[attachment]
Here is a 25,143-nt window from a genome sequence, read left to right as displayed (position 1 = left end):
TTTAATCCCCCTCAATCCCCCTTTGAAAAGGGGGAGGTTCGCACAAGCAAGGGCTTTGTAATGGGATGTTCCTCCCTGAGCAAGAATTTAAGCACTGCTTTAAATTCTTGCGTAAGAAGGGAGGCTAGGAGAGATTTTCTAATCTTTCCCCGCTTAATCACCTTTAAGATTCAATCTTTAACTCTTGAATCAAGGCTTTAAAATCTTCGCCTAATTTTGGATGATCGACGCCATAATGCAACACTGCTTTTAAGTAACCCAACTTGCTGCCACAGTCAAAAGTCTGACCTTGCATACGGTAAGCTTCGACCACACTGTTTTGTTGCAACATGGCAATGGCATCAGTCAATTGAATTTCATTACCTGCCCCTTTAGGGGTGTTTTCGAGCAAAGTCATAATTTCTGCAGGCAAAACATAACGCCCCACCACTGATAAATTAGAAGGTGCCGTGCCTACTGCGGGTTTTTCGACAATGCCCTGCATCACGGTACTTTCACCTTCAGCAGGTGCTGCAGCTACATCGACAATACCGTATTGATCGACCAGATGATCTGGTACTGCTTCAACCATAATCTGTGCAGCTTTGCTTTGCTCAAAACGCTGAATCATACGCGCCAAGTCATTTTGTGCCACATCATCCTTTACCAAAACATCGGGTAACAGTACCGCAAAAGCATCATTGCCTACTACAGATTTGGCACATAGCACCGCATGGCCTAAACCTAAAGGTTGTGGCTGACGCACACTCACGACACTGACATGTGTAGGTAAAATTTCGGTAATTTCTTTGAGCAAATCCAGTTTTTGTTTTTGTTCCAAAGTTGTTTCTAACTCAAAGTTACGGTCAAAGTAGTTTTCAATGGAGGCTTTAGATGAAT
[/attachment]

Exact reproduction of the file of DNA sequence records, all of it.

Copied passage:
Here is a 25,143-nt window from a genome sequence, read left to right as displayed (position 1 = left end):
TTTAATCCCCCTCAATCCCCCTTTGAAAAGGGGGAGGTTCGCACAAGCAAGGGCTTTGTAATGGGATGTTCCTCCCTGAGCAAGAATTTAAGCACTGCTTTAAATTCTTGCGTAAGAAGGGAGGCTAGGAGAGATTTTCTAATCTTTCCCCGCTTAATCACCTTTAAGATTCAATCTTTAACTCTTGAATCAAGGCTTTAAAATCTTCGCCTAATTTTGGATGATCGACGCCATAATGCAACACTGCTTTTAAGTAACCCAACTTGCTGCCACAGTCAAAAGTCTGACCTTGCATACGGTAAGCTTCGACCACACTGTTTTGTTGCAACATGGCAATGGCATCAGTCAATTGAATTTCATTACCTGCCCCTTTAGGGGTGTTTTCGAGCAAAGTCATAATTTCTGCAGGCAAAACATAACGCCCCACCACTGATAAATTAGAAGGTGCCGTGCCTACTGCGGGTTTTTCGACAATGCCCTGCATCACGGTACTTTCACCTTCAGCAGGTGCTGCAGCTACATCGACAATACCGTATTGATCGACCAGATGATCTGGTACTGCTTCAACCATAATCTGTGCAGCTTTGCTTTGCTCAAAACGCTGAATCATACGCGCCAAGTCATTTTGTGCCACATCATCCTTTACCAAAACATCGGGTAACAGTACCGCAAAAGCATCATTGCCTACTACAGATTTGGCACATAGCACCGCATGGCCTAAACCTAAAGGTTGTGGCTGACGCACACTCACGACACTGACATGTGTAGGTAAAATTTCGGTAATTTCTTTGAGCAAATCCAGTTTTTGTTTTTGTTCCAAAGTTGTTTCTAACTCAAAGTTACGGTCAAAGTAGTTTTCAATGGAGGCTTTAGATGAAT